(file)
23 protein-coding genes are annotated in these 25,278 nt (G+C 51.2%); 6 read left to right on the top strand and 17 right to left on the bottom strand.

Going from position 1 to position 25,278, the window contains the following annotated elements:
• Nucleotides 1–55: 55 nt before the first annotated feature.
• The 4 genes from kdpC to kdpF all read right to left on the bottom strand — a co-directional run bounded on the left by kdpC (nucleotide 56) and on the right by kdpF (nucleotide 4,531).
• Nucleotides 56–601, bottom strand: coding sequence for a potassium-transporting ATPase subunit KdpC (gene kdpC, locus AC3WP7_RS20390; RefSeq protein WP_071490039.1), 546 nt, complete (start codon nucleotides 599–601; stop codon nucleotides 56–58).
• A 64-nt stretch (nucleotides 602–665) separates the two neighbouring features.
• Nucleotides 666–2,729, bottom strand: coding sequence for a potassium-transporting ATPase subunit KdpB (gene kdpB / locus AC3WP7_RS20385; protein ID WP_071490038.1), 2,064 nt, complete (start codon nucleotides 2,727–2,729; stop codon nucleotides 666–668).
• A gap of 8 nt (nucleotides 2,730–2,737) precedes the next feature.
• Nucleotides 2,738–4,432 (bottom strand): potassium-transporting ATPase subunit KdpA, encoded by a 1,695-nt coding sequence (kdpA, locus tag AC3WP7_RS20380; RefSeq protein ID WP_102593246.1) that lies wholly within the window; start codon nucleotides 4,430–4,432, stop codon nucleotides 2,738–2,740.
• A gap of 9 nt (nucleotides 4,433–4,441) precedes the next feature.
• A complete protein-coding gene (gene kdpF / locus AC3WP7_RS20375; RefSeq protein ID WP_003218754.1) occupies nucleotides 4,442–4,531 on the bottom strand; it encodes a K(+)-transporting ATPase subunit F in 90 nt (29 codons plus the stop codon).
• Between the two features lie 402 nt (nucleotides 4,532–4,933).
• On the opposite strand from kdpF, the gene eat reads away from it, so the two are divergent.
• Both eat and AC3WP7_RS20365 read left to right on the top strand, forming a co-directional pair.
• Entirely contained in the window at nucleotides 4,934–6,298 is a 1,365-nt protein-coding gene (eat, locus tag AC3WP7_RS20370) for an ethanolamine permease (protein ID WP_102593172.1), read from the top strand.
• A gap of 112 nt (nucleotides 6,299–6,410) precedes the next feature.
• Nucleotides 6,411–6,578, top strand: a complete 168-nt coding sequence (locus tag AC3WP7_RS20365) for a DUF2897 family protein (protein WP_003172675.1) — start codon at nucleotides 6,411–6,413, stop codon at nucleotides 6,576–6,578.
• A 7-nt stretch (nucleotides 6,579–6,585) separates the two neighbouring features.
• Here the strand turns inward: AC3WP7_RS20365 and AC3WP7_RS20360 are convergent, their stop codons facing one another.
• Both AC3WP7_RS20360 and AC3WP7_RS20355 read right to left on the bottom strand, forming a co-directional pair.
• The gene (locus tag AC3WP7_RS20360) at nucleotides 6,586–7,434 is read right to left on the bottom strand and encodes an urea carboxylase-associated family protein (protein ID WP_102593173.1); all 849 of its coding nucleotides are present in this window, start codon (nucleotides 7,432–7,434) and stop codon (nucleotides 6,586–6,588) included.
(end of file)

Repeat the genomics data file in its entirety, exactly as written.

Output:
23 protein-coding genes are annotated in these 25,278 nt (G+C 51.2%); 6 read left to right on the top strand and 17 right to left on the bottom strand.

Going from position 1 to position 25,278, the window contains the following annotated elements:
• Nucleotides 1–55: 55 nt before the first annotated feature.
• The 4 genes from kdpC to kdpF all read right to left on the bottom strand — a co-directional run bounded on the left by kdpC (nucleotide 56) and on the right by kdpF (nucleotide 4,531).
• Nucleotides 56–601, bottom strand: coding sequence for a potassium-transporting ATPase subunit KdpC (gene kdpC, locus AC3WP7_RS20390; RefSeq protein WP_071490039.1), 546 nt, complete (start codon nucleotides 599–601; stop codon nucleotides 56–58).
• A 64-nt stretch (nucleotides 602–665) separates the two neighbouring features.
• Nucleotides 666–2,729, bottom strand: coding sequence for a potassium-transporting ATPase subunit KdpB (gene kdpB / locus AC3WP7_RS20385; protein ID WP_071490038.1), 2,064 nt, complete (start codon nucleotides 2,727–2,729; stop codon nucleotides 666–668).
• A gap of 8 nt (nucleotides 2,730–2,737) precedes the next feature.
• Nucleotides 2,738–4,432 (bottom strand): potassium-transporting ATPase subunit KdpA, encoded by a 1,695-nt coding sequence (kdpA, locus tag AC3WP7_RS20380; RefSeq protein ID WP_102593246.1) that lies wholly within the window; start codon nucleotides 4,430–4,432, stop codon nucleotides 2,738–2,740.
• A gap of 9 nt (nucleotides 4,433–4,441) precedes the next feature.
• A complete protein-coding gene (gene kdpF / locus AC3WP7_RS20375; RefSeq protein ID WP_003218754.1) occupies nucleotides 4,442–4,531 on the bottom strand; it encodes a K(+)-transporting ATPase subunit F in 90 nt (29 codons plus the stop codon).
• Between the two features lie 402 nt (nucleotides 4,532–4,933).
• On the opposite strand from kdpF, the gene eat reads away from it, so the two are divergent.
• Both eat and AC3WP7_RS20365 read left to right on the top strand, forming a co-directional pair.
• Entirely contained in the window at nucleotides 4,934–6,298 is a 1,365-nt protein-coding gene (eat, locus tag AC3WP7_RS20370) for an ethanolamine permease (protein ID WP_102593172.1), read from the top strand.
• A gap of 112 nt (nucleotides 6,299–6,410) precedes the next feature.
• Nucleotides 6,411–6,578, top strand: a complete 168-nt coding sequence (locus tag AC3WP7_RS20365) for a DUF2897 family protein (protein WP_003172675.1) — start codon at nucleotides 6,411–6,413, stop codon at nucleotides 6,576–6,578.
• A 7-nt stretch (nucleotides 6,579–6,585) separates the two neighbouring features.
• Here the strand turns inward: AC3WP7_RS20365 and AC3WP7_RS20360 are convergent, their stop codons facing one another.
• Both AC3WP7_RS20360 and AC3WP7_RS20355 read right to left on the bottom strand, forming a co-directional pair.
• The gene (locus tag AC3WP7_RS20360) at nucleotides 6,586–7,434 is read right to left on the bottom strand and encodes an urea carboxylase-associated family protein (protein ID WP_102593173.1); all 849 of its coding nucleotides are present in this window, start codon (nucleotides 7,432–7,434) and stop codon (nucleotides 6,586–6,588) included.